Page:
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How to Read a Paper
The Basics of Evidence-based Medicine and Healthcare308
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Required reading in many medical and healthcare institutions, How to Read a Paper is a clear and wide-ranging introduction to evidence-based medicine and healthcare, helping readers to understand its central principles, critically evaluate published data, and implement the results in practical settings. Author Trisha Greenhalgh guides readers through each fundamental step of inquiry, from searching the literature to assessing methodological quality and appraising statistics. How to Read a Paper addresses the common criticisms of evidence-based healthcare, dispelling many of its myths and misconceptions, while providing a pragmatic framework for testing the validity of healthcare literature. Now in its sixth edition, this informative text includes new and expanded discussions of study bias, political interference in published reports, medical statistics, big data and more. Offers user-friendly guidance on evidence-based healthcare that is applicable to both experienced and novice readers Authored by an internationally recognised practitioner and researcher in evidence-based healthcare and primary care Includes updated references, additional figures, improved checklists and more How to Read a Paper is an ideal resource for healthcare students, practitioners and anyone seeking an accessible introduction to evidence-based healthcare.
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"One of the greatest aspects of this book is the section relating to searching the literature and whilst we may think we may all practise this on a fairly regular basis under the assumption that we do a pretty decent job of it, this section holds the key to excelling." (Urology News, May/June 2009)
TRISHA GREENHALGH, OBE, FMedSci is Professor of Primary Care Health Sciences, Nuffield Department of Primary Care Health Sciences, Medical Sciences Division, University of Oxford, UK.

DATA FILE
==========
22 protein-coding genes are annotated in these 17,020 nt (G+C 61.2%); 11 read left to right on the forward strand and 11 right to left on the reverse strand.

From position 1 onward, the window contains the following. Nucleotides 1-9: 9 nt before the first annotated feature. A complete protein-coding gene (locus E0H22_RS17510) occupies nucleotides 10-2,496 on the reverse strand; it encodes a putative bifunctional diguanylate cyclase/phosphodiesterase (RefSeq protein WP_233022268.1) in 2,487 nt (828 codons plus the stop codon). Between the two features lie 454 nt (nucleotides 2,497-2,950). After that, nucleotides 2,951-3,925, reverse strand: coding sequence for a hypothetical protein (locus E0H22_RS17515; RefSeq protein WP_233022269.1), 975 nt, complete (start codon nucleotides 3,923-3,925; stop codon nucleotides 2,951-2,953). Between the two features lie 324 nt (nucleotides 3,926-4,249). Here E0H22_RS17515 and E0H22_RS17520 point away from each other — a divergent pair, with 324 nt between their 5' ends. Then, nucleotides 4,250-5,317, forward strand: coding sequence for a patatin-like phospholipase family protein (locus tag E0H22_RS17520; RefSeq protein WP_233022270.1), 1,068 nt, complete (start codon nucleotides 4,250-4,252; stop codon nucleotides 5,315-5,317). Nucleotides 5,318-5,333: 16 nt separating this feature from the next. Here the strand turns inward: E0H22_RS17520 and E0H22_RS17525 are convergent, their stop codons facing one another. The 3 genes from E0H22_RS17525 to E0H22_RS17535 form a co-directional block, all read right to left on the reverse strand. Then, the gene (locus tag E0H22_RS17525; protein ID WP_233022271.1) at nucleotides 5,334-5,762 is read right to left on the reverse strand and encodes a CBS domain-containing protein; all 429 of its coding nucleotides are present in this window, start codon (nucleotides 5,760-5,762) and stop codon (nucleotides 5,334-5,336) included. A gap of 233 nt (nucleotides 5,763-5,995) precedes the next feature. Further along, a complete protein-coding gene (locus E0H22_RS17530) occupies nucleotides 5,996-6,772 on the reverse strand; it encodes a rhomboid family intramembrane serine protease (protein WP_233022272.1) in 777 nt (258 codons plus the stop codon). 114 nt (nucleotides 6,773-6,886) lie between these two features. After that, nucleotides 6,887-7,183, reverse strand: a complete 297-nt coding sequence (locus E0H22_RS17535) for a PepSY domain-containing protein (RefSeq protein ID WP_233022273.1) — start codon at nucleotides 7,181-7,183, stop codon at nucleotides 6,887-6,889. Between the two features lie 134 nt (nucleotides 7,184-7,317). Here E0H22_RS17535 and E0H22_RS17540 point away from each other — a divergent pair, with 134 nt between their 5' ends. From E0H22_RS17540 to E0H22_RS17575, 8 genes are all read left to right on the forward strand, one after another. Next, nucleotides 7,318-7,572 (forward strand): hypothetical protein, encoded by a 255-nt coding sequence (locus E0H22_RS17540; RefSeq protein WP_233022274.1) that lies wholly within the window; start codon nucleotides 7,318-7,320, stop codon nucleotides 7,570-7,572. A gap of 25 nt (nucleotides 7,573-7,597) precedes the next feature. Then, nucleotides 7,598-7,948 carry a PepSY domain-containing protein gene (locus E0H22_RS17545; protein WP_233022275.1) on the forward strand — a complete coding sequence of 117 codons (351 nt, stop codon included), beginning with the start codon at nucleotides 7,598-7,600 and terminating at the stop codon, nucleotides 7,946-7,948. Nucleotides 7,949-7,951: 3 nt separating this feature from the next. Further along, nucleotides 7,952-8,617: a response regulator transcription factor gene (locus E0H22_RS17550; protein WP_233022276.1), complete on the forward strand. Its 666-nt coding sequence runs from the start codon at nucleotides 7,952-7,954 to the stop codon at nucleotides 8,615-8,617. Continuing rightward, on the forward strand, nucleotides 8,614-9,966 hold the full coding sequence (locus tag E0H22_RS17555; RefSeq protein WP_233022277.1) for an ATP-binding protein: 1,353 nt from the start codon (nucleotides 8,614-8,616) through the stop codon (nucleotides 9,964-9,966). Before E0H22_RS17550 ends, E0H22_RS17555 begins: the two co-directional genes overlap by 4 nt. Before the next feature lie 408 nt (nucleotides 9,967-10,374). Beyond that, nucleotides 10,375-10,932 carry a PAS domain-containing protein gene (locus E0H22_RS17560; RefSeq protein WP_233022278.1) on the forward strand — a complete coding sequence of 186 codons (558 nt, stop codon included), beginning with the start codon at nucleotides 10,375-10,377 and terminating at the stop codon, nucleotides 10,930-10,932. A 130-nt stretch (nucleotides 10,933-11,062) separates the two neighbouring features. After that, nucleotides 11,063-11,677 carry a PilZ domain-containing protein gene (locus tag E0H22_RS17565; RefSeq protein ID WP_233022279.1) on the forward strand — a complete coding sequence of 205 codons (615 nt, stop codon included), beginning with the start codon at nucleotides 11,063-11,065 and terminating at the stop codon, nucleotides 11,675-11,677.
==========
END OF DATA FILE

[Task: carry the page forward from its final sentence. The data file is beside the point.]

Foreword to the first edition by Professor Sir David Weatherall xii Preface to the sixth edition xiv Preface to the first edition xvi Acknowledgements xviii Chapter 1 Why read papers at all? 1 Does 'evidence?based medicine' simply mean 'reading papers in medical journals'? 1 Why do people sometimes groan when you mention evidence?based healthcare? 4 Before you start: formulate the problem 11 Exercises based on this chapter 13 References 14 Chapter 2 Searching the literature 16 What are you looking for? 17 Levels upon levels of evidence 18 Synthesised sources: systems, summaries and syntheses 19 Pre?appraised sources: synopses of systematic reviews and primary studies 22 Specialised resources 23 Primary studies - tackling the jungle 23 One?stop shopping: federated search engines 25 Asking for help and asking around 26 Online tutorials for effective searching 26 Exercises based on this chapter 27 References 27 Chapter 3 Getting your bearings: what is this paper about? 29 The science of 'trashing' papers 29 Three preliminary questions to get your bearings 31 Randomised controlled trials 35 Cohort studies 38 Case-control studies 40 Cross?sectional surveys 41 Case reports 41 The traditional hierarchy of evidence 42 Exercises based on this chapter 43 References 43 Chapter 4 Assessing methodological quality 45 Was the study original? 45 Whom is the study about? 46 Was the design of the study sensible? 47 Was bias avoided or minimised? 49 Was assessment 'blind'? 53 Were preliminary statistical questions addressed? 54 A note on ethical considerations 57 Summing up 58 Exercises based on this chapter 59 References 60 Chapter 5 Statistics for the non?statistician 62 How can non?statisticians evaluate statistical tests? 62 Have the authors set the scene correctly? 64 Paired data, tails and outliers 69 Correlation, regression and causation 71 Probability and confidence 73 The bottom line 75 Summary 77 Exercises based on this chapter 77 References 78 Chapter 6 Papers that report trials of drug treatments and other simple interventions 79 'Evidence' and marketing 79 Making decisions about therapy 82 Surrogate endpoints 82 What information to expect in a paper describing a randomised controlled trial: the CONSORT statement 86 Getting worthwhile evidence from pharmaceutical representatives 86 Exercises based on this chapter 89 References 89 Chapter 7 Papers that report trials of complex interventions 92 Complex interventions 92 Ten questions to ask about a paper describing a complex intervention 94 Exercises based on this chapter 99 References 100 Chapter 8 Papers that report diagnostic or screening tests 101 Ten men in the dock 101 Validating diagnostic tests against a gold standard 102 Ten questions to ask about a paper that claims to validate a diagnostic or screening test 107 Likelihood ratios 111 Clinical prediction rules 113 Exercises based on this chapter 114 References 115 Chapter 9 Papers that summarise other papers (systematic reviews and meta?analyses) 117 When is a review systematic? 117 Evaluating systematic reviews 120 Meta?analysis for the non?statistician 125 Explaining heterogeneity 130 New approaches to systematic review 132 Exercises based on this chapter 133 References 133 Chapter 10 Papers that tell you what to do (guidelines) 137 The great guidelines debate 137 Ten questions to ask about a clinical guideline 141 Exercises based on this chapter 147 References 148 Chapter 11 Papers that tell you what things cost (economic analyses) 150 What is economic analysis? 150 Measuring the costs and benefits of health interventions 152 A note on 'Choosing Wisely' 157 Ten questions to ask about an economic analysis 157 Conclusions 162 Exercises based on this chapter 162 References 162 Chapter 12 Papers that go beyond numbers (qualitative research)